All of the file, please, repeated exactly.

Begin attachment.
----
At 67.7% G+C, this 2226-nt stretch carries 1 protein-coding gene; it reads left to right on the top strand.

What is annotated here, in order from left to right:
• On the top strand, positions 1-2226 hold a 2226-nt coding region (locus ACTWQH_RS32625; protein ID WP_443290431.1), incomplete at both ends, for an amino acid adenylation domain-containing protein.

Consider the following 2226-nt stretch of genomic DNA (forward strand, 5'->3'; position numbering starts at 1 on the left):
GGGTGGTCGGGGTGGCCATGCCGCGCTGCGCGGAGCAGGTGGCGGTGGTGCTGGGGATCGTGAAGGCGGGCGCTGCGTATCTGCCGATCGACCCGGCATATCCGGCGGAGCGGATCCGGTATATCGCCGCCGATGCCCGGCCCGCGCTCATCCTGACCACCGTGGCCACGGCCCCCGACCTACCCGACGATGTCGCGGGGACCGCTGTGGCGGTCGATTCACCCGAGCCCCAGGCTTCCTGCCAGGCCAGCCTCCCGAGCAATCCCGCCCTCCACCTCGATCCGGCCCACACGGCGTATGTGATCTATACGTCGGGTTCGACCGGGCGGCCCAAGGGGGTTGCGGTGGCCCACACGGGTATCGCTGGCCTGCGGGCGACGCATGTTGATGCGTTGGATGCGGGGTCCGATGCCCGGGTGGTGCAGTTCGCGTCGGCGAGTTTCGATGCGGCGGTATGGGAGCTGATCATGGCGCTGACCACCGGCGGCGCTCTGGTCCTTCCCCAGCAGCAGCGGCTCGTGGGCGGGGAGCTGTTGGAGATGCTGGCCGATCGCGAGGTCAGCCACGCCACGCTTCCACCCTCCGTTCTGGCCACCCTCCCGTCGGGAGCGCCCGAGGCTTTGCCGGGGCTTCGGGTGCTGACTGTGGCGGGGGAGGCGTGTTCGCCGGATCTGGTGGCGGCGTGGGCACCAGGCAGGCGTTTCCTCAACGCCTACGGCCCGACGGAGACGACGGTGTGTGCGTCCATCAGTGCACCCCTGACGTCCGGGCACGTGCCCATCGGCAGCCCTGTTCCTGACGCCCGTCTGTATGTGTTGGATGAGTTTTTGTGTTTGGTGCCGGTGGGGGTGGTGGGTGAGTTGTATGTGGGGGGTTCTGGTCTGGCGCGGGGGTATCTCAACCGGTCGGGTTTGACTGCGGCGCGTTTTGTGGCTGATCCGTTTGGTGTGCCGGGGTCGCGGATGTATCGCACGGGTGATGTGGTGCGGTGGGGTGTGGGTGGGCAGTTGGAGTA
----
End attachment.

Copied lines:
At 67.7% G+C, this 2226-nt stretch carries 1 protein-coding gene; it reads left to right on the top strand.

What is annotated here, in order from left to right:
• On the top strand, positions 1-2226 hold a 2226-nt coding region (locus ACTWQH_RS32625; protein ID WP_443290431.1), incomplete at both ends, for an amino acid adenylation domain-containing protein.

Consider the following 2226-nt stretch of genomic DNA (forward strand, 5'->3'; position numbering starts at 1 on the left):
GGGTGGTCGGGGTGGCCATGCCGCGCTGCGCGGAGCAGGTGGCGGTGGTGCTGGGGATCGTGAAGGCGGGCGCTGCGTATCTGCCGATCGACCCGGCATATCCGGCGGAGCGGATCCGGTATATCGCCGCCGATGCCCGGCCCGCGCTCATCCTGACCACCGTGGCCACGGCCCCCGACCTACCCGACGATGTCGCGGGGACCGCTGTGGCGGTCGATTCACCCGAGCCCCAGGCTTCCTGCCAGGCCAGCCTCCCGAGCAATCCCGCCCTCCACCTCGATCCGGCCCACACGGCGTATGTGATCTATACGTCGGGTTCGACCGGGCGGCCCAAGGGGGTTGCGGTGGCCCACACGGGTATCGCTGGCCTGCGGGCGACGCATGTTGATGCGTTGGATGCGGGGTCCGATGCCCGGGTGGTGCAGTTCGCGTCGGCGAGTTTCGATGCGGCGGTATGGGAGCTGATCATGGCGCTGACCACCGGCGGCGCTCTGGTCCTTCCCCAGCAGCAGCGGCTCGTGGGCGGGGAGCTGTTGGAGATGCTGGCCGATCGCGAGGTCAGCCACGCCACGCTTCCACCCTCCGTTCTGGCCACCCTCCCGTCGGGAGCGCCCGAGGCTTTGCCGGGGCTTCGGGTGCTGACTGTGGCGGGGGAGGCGTGTTCGCCGGATCTGGTGGCGGCGTGGGCACCAGGCAGGCGTTTCCTCAACGCCTACGGCCCGACGGAGACGACGGTGTGTGCGTCCATCAGTGCACCCCTGACGTCCGGGCACGTGCCCATCGGCAGCCCTGTTCCTGACGCCCGTCTGTATGTGTTGGATGAGTTTTTGTGTTTGGTGCCGGTGGGGGTGGTGGGTGAGTTGTATGTGGGGGGTTCTGGTCTGGCGCGGGGGTATCTCAACCGGTCGGGTTTGACTGCGGCGCGTTTTGTGGCTGATCCGTTTGGTGTGCCGGGGTCGCGGATGTATCGCACGGGTGATGTGGTGCGGTGGGGTGTGGGTGGGCAGTTGGAGTA